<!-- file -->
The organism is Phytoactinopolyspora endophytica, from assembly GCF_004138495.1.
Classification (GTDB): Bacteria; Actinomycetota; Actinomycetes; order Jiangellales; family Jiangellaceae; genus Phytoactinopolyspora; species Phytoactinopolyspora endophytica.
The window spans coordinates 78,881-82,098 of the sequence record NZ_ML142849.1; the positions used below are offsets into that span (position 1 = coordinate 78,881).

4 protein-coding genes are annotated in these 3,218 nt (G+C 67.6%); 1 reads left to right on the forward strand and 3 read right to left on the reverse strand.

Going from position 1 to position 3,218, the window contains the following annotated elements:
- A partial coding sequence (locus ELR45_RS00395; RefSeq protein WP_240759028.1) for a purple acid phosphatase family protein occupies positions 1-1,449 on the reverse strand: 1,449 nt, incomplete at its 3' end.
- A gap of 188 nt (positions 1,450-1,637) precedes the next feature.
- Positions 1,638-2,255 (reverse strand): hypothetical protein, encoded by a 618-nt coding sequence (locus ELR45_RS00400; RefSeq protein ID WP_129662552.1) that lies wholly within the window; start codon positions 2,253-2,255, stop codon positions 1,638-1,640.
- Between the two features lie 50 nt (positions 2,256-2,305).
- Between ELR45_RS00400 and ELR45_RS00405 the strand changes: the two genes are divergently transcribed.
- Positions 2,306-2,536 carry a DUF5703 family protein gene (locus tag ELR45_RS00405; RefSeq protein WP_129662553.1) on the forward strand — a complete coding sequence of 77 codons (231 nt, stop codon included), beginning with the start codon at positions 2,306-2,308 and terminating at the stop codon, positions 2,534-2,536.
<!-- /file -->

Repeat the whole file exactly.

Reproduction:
The organism is Phytoactinopolyspora endophytica, from assembly GCF_004138495.1.
Classification (GTDB): Bacteria; Actinomycetota; Actinomycetes; order Jiangellales; family Jiangellaceae; genus Phytoactinopolyspora; species Phytoactinopolyspora endophytica.
The window spans coordinates 78,881-82,098 of the sequence record NZ_ML142849.1; the positions used below are offsets into that span (position 1 = coordinate 78,881).

4 protein-coding genes are annotated in these 3,218 nt (G+C 67.6%); 1 reads left to right on the forward strand and 3 read right to left on the reverse strand.

Going from position 1 to position 3,218, the window contains the following annotated elements:
- A partial coding sequence (locus ELR45_RS00395; RefSeq protein WP_240759028.1) for a purple acid phosphatase family protein occupies positions 1-1,449 on the reverse strand: 1,449 nt, incomplete at its 3' end.
- A gap of 188 nt (positions 1,450-1,637) precedes the next feature.
- Positions 1,638-2,255 (reverse strand): hypothetical protein, encoded by a 618-nt coding sequence (locus ELR45_RS00400; RefSeq protein ID WP_129662552.1) that lies wholly within the window; start codon positions 2,253-2,255, stop codon positions 1,638-1,640.
- Between the two features lie 50 nt (positions 2,256-2,305).
- Between ELR45_RS00400 and ELR45_RS00405 the strand changes: the two genes are divergently transcribed.
- Positions 2,306-2,536 carry a DUF5703 family protein gene (locus tag ELR45_RS00405; RefSeq protein WP_129662553.1) on the forward strand — a complete coding sequence of 77 codons (231 nt, stop codon included), beginning with the start codon at positions 2,306-2,308 and terminating at the stop codon, positions 2,534-2,536.